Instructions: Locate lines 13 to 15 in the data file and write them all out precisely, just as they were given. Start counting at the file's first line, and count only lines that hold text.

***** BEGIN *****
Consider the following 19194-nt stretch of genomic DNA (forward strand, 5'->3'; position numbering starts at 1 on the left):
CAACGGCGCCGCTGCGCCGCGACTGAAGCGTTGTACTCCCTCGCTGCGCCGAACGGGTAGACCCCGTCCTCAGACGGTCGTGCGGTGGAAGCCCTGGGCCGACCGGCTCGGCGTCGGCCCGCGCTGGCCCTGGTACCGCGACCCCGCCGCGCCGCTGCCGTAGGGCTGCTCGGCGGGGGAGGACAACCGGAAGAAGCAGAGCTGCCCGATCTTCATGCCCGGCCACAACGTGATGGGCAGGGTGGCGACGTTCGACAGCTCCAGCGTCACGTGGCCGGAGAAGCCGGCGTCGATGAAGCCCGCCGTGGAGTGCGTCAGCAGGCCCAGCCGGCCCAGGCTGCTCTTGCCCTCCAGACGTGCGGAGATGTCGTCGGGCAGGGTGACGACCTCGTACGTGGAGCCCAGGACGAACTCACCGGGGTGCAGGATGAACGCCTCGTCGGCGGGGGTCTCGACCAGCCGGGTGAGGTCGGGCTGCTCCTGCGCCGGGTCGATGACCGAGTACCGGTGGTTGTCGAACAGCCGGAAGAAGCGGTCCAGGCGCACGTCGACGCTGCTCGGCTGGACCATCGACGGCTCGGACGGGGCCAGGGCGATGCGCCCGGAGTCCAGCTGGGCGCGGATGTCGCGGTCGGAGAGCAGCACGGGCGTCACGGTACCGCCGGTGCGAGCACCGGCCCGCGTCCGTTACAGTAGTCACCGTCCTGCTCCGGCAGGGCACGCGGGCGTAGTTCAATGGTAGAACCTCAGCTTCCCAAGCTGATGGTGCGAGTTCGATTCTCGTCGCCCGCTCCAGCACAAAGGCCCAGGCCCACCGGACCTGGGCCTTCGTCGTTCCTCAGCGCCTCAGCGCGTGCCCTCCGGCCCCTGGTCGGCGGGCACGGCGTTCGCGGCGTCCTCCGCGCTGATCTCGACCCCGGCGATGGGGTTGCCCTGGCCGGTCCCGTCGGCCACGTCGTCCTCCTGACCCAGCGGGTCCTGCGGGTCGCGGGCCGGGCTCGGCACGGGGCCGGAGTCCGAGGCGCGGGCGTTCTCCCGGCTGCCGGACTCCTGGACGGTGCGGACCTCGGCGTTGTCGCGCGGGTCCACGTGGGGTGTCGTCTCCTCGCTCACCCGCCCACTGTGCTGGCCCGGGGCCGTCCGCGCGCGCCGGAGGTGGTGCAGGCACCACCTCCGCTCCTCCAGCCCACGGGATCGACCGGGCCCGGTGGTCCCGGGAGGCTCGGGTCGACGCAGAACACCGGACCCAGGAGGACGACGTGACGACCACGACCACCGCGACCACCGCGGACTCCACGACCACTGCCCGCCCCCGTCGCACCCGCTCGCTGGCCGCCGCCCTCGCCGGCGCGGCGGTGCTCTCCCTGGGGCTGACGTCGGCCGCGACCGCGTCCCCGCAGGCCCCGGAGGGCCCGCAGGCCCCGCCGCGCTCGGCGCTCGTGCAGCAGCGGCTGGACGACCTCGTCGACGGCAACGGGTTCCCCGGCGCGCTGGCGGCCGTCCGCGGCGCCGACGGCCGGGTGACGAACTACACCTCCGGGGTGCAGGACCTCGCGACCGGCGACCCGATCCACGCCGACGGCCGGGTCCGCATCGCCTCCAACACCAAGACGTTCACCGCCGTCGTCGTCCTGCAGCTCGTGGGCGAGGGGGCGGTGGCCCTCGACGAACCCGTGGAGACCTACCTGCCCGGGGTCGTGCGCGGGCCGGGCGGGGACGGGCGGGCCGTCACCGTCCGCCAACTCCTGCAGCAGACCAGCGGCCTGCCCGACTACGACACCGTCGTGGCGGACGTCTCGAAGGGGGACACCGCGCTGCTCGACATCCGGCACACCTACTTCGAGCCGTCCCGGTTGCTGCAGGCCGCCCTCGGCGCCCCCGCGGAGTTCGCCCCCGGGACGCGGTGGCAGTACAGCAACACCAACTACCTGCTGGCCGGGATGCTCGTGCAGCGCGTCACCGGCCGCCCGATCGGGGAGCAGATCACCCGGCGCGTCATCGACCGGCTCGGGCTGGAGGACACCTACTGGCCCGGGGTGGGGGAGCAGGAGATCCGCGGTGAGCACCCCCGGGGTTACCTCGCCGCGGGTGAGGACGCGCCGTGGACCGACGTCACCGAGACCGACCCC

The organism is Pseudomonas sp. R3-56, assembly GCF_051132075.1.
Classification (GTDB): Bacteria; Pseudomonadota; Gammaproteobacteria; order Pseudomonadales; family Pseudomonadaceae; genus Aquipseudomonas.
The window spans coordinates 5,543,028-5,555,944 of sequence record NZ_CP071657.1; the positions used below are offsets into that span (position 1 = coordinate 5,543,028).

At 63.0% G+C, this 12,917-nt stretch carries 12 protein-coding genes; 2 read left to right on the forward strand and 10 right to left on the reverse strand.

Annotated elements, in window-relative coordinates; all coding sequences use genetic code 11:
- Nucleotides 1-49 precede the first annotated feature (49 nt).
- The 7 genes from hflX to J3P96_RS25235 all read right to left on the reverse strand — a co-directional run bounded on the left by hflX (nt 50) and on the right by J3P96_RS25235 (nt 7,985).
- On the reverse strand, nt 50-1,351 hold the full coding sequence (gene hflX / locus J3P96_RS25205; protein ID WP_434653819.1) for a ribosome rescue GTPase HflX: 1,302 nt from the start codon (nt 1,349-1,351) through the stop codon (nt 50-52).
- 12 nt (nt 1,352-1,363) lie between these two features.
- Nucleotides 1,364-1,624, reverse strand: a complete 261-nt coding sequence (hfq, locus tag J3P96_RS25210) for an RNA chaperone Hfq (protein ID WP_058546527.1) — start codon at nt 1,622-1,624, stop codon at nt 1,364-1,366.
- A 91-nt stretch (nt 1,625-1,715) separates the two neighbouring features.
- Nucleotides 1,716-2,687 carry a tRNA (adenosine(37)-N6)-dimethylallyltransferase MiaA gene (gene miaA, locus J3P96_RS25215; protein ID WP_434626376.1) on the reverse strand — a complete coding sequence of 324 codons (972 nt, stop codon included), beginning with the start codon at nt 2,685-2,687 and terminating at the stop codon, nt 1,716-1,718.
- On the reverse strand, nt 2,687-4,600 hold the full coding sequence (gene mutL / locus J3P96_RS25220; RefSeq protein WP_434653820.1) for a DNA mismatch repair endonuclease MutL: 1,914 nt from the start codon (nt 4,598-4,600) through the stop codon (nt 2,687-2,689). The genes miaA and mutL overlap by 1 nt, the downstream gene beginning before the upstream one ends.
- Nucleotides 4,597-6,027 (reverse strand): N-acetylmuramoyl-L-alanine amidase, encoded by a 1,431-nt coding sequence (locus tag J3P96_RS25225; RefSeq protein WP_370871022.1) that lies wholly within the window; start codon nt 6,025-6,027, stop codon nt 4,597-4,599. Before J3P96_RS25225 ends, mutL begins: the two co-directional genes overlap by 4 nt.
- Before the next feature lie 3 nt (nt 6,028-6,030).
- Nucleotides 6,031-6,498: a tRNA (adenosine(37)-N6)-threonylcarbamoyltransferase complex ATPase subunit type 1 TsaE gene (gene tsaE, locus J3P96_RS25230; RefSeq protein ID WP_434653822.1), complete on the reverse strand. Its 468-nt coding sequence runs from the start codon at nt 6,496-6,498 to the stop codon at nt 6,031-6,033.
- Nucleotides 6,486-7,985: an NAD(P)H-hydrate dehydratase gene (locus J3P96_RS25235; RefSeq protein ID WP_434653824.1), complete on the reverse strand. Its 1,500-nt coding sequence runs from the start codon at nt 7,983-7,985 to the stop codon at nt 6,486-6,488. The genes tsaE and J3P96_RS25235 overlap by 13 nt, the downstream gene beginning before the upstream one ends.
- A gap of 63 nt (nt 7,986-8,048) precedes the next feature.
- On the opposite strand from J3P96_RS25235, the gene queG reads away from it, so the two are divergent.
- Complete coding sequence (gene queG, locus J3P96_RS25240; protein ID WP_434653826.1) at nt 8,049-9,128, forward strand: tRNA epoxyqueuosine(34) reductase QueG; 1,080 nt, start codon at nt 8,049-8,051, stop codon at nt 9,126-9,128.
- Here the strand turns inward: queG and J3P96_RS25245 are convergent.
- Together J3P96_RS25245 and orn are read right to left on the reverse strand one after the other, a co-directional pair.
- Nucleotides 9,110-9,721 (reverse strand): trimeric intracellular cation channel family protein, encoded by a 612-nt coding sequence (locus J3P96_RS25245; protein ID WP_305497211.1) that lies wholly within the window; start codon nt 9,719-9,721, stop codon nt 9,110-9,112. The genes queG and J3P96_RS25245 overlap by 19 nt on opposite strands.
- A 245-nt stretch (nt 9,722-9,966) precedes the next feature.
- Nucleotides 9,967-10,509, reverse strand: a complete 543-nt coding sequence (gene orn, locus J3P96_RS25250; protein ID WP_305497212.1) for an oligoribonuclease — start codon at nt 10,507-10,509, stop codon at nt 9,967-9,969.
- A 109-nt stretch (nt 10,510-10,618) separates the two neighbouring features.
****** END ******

- A 91-nt stretch (nt 1,625-1,715) separates the two neighbouring features.
- Nucleotides 1,716-2,687 carry a tRNA (adenosine(37)-N6)-dimethylallyltransferase MiaA gene (gene miaA, locus J3P96_RS25215; protein ID WP_434626376.1) on the reverse strand — a complete coding sequence of 324 codons (972 nt, stop codon included), beginning with the start codon at nt 2,685-2,687 and terminating at the stop codon, nt 1,716-1,718.
- On the reverse strand, nt 2,687-4,600 hold the full coding sequence (gene mutL / locus J3P96_RS25220; RefSeq protein WP_434653820.1) for a DNA mismatch repair endonuclease MutL: 1,914 nt from the start codon (nt 4,598-4,600) through the stop codon (nt 2,687-2,689). The genes miaA and mutL overlap by 1 nt, the downstream gene beginning before the upstream one ends.